Mediating Conflict,
Embracing Peace

Child custody – are your children safe?

I had a dream that made me think about child custody issues. I went to pick up the kids and they were not where they were supposed to be. My family members and I searched frantically through the night driving to different places where we thought they might be.

It was very early in the morning when we found them sleeping at a bus stop. They had gotten on a bus, did not where to get off and had ridden the bus to its last stop. Why a bus driver failed to question what a 7 and 5 year old were doing on the bus by themselves is beyond me. But it is a dream and I rolled with it. The exact details of the dream escape me, but what I remember most is the overwhelming feeling of relief knowing my children were safe and unhurt.

This made me think about when it comes down to the nuts and bolts of parenting, parents overriding concern is the safety of their children. But when parents are involved in a heated child custody dispute, parents forget this, and the parent focuses on himself or herself. “I’m hurt and angry and because of it, you won’t see you children.” Or a parent may feel the other’s time should be restricted because he or she does not parent as well. “He lets the kids stay late. He doesn’t feed them properly like how I do. She’s not involved in their extracurricular activities. She dresses him in clothes that are too small.”

In any custody dispute, it is easy to forget the overriding concern is not whether the kids may eat junk food, stay up late, or be bored at the other parent’s home. But, in spite of that, are the children safe with the other parent? That needs to be the central question parents ask themselves. That no matter how upset, hurt, and angry that person may be at the other parent, and forget that a person’s parenting skill may not equal the other’s-are the children safe.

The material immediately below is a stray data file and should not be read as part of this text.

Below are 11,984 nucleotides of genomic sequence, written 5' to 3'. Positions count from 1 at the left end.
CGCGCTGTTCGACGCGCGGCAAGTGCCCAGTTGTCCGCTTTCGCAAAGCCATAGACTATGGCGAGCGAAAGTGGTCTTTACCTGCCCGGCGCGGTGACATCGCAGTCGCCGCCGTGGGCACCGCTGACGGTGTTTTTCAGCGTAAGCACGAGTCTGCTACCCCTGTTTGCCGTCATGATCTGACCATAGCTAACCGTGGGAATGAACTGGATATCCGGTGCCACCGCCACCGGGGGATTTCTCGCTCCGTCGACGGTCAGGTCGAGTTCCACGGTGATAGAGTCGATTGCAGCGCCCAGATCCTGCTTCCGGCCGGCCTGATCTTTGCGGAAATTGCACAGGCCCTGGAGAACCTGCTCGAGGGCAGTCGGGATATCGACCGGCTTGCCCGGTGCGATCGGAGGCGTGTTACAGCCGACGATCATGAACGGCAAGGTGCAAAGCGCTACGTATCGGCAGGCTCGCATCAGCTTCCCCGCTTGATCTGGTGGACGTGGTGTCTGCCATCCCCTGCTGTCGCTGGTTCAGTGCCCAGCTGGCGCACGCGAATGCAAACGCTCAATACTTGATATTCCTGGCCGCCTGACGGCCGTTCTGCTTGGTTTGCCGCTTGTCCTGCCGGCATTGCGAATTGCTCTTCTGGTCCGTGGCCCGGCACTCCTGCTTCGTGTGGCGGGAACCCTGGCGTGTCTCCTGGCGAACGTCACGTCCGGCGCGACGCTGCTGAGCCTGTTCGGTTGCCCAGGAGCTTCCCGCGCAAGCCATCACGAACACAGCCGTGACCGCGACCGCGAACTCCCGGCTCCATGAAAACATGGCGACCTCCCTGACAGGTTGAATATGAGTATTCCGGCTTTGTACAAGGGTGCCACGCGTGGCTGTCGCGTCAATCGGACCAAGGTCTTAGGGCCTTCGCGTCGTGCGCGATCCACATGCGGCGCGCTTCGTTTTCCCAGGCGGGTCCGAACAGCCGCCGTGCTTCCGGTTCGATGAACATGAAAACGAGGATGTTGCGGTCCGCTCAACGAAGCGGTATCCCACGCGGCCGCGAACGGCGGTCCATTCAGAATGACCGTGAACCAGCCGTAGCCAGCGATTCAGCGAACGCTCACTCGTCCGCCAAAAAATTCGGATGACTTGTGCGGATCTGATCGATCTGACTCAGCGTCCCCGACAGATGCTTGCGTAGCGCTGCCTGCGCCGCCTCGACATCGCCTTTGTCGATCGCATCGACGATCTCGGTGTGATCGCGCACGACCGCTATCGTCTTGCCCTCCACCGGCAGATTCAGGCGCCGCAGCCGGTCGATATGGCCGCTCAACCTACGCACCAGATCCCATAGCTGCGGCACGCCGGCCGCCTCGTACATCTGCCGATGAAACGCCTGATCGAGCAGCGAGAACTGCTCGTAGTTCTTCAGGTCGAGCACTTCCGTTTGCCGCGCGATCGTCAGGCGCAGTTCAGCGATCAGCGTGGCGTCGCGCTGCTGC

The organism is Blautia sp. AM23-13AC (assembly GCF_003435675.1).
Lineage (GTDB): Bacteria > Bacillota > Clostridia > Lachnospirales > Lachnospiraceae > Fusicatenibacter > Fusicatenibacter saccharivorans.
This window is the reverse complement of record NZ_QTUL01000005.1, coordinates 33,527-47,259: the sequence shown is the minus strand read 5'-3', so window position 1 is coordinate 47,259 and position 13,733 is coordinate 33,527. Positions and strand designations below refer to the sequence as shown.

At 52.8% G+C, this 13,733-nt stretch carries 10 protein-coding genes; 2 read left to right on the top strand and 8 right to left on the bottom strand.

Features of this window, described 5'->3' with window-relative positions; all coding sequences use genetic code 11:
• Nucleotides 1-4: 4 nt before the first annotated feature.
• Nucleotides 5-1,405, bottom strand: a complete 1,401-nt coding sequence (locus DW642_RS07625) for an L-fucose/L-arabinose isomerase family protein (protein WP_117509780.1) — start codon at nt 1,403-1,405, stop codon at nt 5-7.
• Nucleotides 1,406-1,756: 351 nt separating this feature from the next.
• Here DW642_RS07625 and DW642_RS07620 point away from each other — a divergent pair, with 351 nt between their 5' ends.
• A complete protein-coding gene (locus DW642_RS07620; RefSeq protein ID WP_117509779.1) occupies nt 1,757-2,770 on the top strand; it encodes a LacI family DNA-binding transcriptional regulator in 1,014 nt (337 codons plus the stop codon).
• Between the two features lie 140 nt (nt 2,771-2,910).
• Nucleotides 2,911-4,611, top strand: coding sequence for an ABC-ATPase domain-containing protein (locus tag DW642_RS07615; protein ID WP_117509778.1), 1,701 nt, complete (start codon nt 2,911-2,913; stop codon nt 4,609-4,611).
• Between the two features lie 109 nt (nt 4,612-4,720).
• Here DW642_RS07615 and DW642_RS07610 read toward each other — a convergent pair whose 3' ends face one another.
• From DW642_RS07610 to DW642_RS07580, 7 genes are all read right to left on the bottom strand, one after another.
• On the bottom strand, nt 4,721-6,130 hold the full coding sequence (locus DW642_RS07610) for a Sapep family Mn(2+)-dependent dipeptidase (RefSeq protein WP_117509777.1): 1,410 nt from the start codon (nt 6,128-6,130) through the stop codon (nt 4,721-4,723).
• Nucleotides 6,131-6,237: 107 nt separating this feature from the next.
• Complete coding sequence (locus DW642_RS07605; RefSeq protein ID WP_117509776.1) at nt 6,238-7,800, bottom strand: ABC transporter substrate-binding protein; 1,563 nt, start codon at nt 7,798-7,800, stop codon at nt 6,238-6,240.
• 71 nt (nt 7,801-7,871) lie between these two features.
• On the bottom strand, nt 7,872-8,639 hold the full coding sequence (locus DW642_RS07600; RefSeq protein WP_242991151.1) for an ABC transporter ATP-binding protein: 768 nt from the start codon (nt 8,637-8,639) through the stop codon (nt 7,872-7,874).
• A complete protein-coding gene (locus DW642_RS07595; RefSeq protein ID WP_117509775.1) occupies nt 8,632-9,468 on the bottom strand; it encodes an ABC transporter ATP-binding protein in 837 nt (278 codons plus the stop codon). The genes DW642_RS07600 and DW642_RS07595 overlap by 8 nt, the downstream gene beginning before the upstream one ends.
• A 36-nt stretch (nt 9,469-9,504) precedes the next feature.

This post does not deal with safety concerns that arise when drug, alcohol, or abuse factors are present. Those factors pose a significant risk of harm to the children and restrictions are needed.

—This made me think about one of my cases where a commissioner imposed professionally supervised visits because the court believed the parent posed a danger or a risk of harm to the children. The court ordered the parent to do certain things, which the parent complied with. At the hearing, the court had to decide if the professionally supervised visits should remain or should that restriction be changed in light of father’s compliance with the court’s order. In making its decision the court asked me, “What is the risk of harm to the children?” Basically if the court removed the requirement of professionally supervised visits, what danger would the children be in. I though it interesting the court asked me that question because at the first hearing, I had not even asked for professionally supervised visits. The court ordered that. I thought it fine if the parent’s visits went back to the old status quo, which was that parent’s mother or father supervised the visits…which is what the court went back to.